Honeywell tests virtual window technology
Honeywell has successfully completed research and testing of 'virtual window' technology as part of DARPA's Ground X-Vehicle technologies programme, the company announced on 19 October.
The company has been working on technologies designed to enable operators of a windowless vehicle to 'see' the world outside, providing a natural viewing experience for in an indirect, windowless driving system.
Brian Aleksa, senior technical R&D manager at Honeywell, told Shephard that the aim of the research was to find out if a driver could operate a driving vehicle with the same relative comfort and confidence, as if the driver was driving a regular vehicle.
‘The current technologies are not that good for the operator of the vehicle. So, with an indirect driving system like this, enhanced situational awareness will allow the driver to not have to pop out his head which could subject the driver to a sniper, explosions nearby, or other threats,' said Aleksa.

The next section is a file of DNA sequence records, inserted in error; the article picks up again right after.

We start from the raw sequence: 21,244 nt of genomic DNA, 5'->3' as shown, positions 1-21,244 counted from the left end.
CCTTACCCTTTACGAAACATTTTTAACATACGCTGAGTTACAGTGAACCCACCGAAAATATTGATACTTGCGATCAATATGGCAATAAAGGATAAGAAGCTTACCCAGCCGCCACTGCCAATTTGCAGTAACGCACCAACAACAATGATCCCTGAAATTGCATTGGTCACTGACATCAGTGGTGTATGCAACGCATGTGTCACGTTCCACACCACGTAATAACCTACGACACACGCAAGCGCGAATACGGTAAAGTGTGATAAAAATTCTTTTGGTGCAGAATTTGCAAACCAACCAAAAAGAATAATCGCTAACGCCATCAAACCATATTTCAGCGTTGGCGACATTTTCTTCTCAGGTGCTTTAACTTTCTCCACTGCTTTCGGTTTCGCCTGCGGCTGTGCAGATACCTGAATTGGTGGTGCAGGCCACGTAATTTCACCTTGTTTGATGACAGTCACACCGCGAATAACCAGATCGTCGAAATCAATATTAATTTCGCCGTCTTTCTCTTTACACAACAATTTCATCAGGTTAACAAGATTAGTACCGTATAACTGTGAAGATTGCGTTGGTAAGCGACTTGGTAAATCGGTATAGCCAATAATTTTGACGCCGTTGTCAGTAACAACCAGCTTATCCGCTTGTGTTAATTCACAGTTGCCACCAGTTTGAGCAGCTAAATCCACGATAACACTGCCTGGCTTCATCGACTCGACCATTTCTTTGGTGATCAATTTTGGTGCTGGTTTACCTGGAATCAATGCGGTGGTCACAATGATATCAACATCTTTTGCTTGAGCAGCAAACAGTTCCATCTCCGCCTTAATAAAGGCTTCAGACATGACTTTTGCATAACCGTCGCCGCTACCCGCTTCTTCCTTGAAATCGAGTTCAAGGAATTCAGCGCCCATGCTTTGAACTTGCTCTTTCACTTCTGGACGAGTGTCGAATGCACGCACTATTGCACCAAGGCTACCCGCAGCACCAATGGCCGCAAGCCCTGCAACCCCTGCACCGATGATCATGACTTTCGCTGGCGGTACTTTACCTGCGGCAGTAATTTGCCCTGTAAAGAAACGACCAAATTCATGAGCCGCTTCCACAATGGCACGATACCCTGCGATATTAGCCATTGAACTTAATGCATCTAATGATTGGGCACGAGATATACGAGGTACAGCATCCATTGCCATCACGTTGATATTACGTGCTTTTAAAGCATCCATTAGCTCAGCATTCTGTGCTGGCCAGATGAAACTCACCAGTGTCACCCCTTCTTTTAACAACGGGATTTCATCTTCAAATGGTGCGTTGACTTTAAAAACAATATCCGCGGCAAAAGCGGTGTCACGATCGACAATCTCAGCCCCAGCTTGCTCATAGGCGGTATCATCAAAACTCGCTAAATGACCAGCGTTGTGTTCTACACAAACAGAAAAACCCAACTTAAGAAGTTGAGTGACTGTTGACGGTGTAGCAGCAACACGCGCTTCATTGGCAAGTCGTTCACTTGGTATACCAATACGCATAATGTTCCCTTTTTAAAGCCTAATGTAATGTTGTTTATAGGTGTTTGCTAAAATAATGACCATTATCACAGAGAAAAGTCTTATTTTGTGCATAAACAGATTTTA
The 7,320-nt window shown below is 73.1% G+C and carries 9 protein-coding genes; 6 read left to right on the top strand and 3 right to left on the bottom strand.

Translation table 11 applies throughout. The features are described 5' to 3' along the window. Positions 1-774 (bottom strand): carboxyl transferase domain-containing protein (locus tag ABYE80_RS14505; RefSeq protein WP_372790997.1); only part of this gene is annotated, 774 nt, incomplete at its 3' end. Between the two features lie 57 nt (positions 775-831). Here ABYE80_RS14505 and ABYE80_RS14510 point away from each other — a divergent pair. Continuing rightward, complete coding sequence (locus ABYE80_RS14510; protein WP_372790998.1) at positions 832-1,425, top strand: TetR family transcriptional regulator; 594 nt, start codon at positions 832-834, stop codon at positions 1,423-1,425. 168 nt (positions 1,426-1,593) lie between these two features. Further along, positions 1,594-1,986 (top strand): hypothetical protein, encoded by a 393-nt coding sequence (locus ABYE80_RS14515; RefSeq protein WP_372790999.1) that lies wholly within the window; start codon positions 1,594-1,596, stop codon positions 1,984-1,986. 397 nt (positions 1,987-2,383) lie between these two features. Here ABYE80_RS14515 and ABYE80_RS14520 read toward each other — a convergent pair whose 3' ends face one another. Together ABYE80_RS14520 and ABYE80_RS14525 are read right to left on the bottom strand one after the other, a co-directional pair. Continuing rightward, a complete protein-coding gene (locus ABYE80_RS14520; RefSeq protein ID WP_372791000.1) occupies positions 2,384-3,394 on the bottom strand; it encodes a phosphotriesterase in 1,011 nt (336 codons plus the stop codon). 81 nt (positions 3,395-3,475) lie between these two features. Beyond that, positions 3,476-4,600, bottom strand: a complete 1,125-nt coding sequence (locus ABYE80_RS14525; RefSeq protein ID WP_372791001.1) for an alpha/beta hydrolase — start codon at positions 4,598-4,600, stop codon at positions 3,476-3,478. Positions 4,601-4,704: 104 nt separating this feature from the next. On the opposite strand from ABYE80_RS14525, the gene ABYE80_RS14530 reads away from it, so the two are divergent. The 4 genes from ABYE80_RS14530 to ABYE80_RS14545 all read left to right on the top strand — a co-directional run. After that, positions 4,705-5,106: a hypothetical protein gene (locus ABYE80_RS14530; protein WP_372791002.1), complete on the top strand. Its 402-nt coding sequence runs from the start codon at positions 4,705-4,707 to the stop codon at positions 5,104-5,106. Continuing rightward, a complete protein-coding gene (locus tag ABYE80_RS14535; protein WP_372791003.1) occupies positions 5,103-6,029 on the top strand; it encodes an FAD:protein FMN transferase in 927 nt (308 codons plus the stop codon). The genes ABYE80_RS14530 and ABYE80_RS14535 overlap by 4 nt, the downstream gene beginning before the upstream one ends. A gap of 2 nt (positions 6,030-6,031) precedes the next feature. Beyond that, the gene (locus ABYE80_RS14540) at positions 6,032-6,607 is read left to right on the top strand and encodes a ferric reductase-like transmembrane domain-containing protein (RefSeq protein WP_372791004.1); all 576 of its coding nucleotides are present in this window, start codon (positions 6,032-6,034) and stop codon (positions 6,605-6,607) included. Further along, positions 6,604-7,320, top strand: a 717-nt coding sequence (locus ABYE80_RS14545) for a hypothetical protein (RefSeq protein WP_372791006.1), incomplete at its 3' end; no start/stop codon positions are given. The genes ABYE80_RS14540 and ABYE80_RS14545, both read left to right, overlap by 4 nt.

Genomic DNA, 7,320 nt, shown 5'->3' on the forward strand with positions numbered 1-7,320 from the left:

In the first phase of the GXV-T programme Honeywell was one of a number of companies pursuing research for the programme, working on the use of an augmented and virtual reality headset and panoramic active window displays.
After successful testing, DARPA continued its contract with Honeywell through August 2017.
Honeywell successfully tested virtual window systems by driving a fully enclosed vehicle on a rugged, off-road desert course.
As part of the test, professional drivers manoeuvred through the track at speeds of over 35 miles per hour. They drove the windowless vehicle using 160-degree battlefield views through the virtual window display.
Now the project is nearing a transitional point from research into becoming an actual product, Aleksa explained. He said that Honeywell strongly believes that this research will become a product that would help in multiple segments.
Through virtual technology, future vehicle operators could be given a full 360-degree view of their surroundings, allowing them to use new methods and strategies to stay protected from external threats.
These systems could also give operators additional information about their mission, such as optimal routes, difficult terrain or troop movements by augmenting what they are seeing.
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